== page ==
Thoughtful Parenting: Do you know what I know?
Any proficient mind readers out there? Probably not. Oddly enough, our brains are equipped to perceive what the beliefs, actions and words of others mean. That’s due, in part, to the fact that we are wired to keep ourselves safe. By understanding other humans and events, we can predict what might happen and keep ourselves out of harm’s way. This kind of understanding includes knowing that people have their own mental states, including thoughts, wants, feelings and motives, which may differ from our own.
What about children? When are they able to know that others think differently than they do and have different preferences, wants and needs?
Infants learn that when they cry or smile, a caring adult will respond to them. Crawlers and toddlers know that, if they touch something that’s a no-no, they will be told to not touch. How better to get adult attention?
Research with 2-year-olds has shown they know the difference between a block and a car, but will pretend the block is a car, indicating they are aware of the difference between thoughts about an object and the object itself.
A surge in developing the ability to understand another’s thoughts occurs when youngsters realize people will feel happy when they get what they want and that there’s a difference between what they want and what others might want. Mastery of language helps this process. About the same age, children are able to talk about what they and others want, like and feel. At age 3, they are able to express what they think others think and know.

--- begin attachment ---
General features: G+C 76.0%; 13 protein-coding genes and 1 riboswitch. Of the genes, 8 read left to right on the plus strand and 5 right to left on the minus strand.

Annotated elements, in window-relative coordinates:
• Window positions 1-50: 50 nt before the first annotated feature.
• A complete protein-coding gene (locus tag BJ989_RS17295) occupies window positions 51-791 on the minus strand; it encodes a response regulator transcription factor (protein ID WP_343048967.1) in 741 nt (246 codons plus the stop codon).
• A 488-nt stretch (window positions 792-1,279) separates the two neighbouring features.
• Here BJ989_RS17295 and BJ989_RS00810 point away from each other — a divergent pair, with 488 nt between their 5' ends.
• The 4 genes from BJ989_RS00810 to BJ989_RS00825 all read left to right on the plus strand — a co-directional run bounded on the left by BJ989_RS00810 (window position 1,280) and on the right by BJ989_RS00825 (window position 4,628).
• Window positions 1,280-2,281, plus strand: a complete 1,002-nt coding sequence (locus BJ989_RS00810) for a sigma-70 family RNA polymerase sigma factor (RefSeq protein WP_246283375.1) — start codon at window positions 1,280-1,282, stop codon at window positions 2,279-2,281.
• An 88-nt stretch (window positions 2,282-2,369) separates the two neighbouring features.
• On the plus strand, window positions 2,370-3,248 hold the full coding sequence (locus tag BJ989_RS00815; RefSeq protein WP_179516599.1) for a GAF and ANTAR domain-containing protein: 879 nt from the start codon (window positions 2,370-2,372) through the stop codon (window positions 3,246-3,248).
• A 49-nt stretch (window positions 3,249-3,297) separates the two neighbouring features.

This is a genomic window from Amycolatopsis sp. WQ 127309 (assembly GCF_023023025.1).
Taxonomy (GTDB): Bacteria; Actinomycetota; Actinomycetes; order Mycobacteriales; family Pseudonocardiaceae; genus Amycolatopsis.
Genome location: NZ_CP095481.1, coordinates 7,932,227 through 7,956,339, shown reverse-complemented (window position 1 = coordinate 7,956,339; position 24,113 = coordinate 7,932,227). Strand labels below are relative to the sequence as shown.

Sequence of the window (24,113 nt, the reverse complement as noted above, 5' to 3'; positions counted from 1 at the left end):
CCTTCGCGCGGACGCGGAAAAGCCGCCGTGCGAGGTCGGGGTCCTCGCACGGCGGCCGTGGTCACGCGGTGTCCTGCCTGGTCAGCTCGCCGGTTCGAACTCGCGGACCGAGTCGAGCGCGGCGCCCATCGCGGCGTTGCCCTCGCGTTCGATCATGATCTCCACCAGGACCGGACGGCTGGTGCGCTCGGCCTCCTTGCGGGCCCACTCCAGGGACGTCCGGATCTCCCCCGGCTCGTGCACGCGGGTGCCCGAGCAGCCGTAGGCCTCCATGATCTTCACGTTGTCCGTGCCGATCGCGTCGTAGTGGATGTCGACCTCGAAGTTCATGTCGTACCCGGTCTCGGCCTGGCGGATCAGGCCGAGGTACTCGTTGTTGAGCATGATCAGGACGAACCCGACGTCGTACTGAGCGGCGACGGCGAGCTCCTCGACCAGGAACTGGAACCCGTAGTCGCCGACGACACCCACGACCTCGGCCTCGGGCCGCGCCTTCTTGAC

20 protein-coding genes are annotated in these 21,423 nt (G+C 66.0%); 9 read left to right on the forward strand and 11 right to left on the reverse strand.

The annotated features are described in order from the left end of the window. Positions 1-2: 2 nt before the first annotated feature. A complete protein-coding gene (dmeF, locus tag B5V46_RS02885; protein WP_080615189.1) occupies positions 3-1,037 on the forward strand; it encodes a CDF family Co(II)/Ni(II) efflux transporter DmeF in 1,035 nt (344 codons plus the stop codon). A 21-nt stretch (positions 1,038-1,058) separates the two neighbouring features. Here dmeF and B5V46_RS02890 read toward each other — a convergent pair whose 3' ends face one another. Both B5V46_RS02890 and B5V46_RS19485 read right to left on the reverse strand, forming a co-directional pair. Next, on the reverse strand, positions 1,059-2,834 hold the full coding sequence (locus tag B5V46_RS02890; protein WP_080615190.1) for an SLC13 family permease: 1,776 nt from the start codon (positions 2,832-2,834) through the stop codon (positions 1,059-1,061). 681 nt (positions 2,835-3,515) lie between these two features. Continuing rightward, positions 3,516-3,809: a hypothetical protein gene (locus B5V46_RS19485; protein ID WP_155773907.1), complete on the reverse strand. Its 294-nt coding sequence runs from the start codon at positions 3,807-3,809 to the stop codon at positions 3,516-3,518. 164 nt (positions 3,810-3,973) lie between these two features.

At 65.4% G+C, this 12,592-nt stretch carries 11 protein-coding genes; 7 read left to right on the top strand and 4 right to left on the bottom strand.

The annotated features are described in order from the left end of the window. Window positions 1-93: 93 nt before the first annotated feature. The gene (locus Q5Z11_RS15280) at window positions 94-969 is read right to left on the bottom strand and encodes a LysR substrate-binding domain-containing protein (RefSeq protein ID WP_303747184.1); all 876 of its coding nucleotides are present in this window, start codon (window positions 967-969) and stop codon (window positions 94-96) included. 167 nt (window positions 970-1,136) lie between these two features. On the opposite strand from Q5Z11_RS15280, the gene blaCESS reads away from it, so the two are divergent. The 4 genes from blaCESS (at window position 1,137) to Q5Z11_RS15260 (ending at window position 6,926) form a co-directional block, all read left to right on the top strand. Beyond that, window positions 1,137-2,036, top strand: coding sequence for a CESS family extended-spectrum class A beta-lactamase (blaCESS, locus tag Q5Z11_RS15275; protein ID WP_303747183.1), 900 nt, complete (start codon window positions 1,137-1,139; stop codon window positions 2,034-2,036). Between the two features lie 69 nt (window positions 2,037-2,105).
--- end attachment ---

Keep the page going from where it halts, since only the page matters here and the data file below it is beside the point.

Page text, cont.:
Children’s understanding of others’ thought processes advances at around age 4, when they learn that people talk and act on the basis of the way they think the world is, even when those thoughts don’t reflect the real situation. What this means is that kindergartners know when someone is being tricked.
How does all this translate into how we deal with our beloved children? It reminds us that, over time, children develop the ability to form ideas regarding what others are thinking and intending. However, just like we adults, children are not mind readers.
A touching example of a child’s struggle with understanding her mom’s thoughts is given in the following event.
Judy, age 3: “Mommy, go out of the kitchen”.
Mom: “Why, Judy?”
Judy: “Because I want to take a cookie.”
Judy knows that if her mom is in the kitchen, she cannot get a cookie. What Judy does not know is what her mom understands about her request.
It is inappropriate to tease children before they’re old enough to understand what is real and what is make believe. Teasing confuses and distresses them. It is appropriate and helpful to children to remember that understanding the difference between real and unreal is developmental.
For many years, their perceptions of their environments differ from ours. Our primary job as parents is to keep our children physically and psychologically safe. Safety is assured by compassion and empathy, which includes affirming children’s perceptions as they reveal them to us.
Judy’s mom could have said, “Judy, you want a cookie. I have already said you couldn’t have one. Nice try to trick me!”
Chris Young, Ph.D., is a retired licensed psychologist specializing in children and families. For more information, visit Chris Young, Ph.D., is a retired licensed psychologist specializing in children and families. For more information, visit mdyphd.com. Young can be reached at 970-291-9259.Chris Young, Ph.D., is a retired licensed psychologist specializing in children and families. For more information, visit mdyphd.com. Young can be reached at 970-291-9259.
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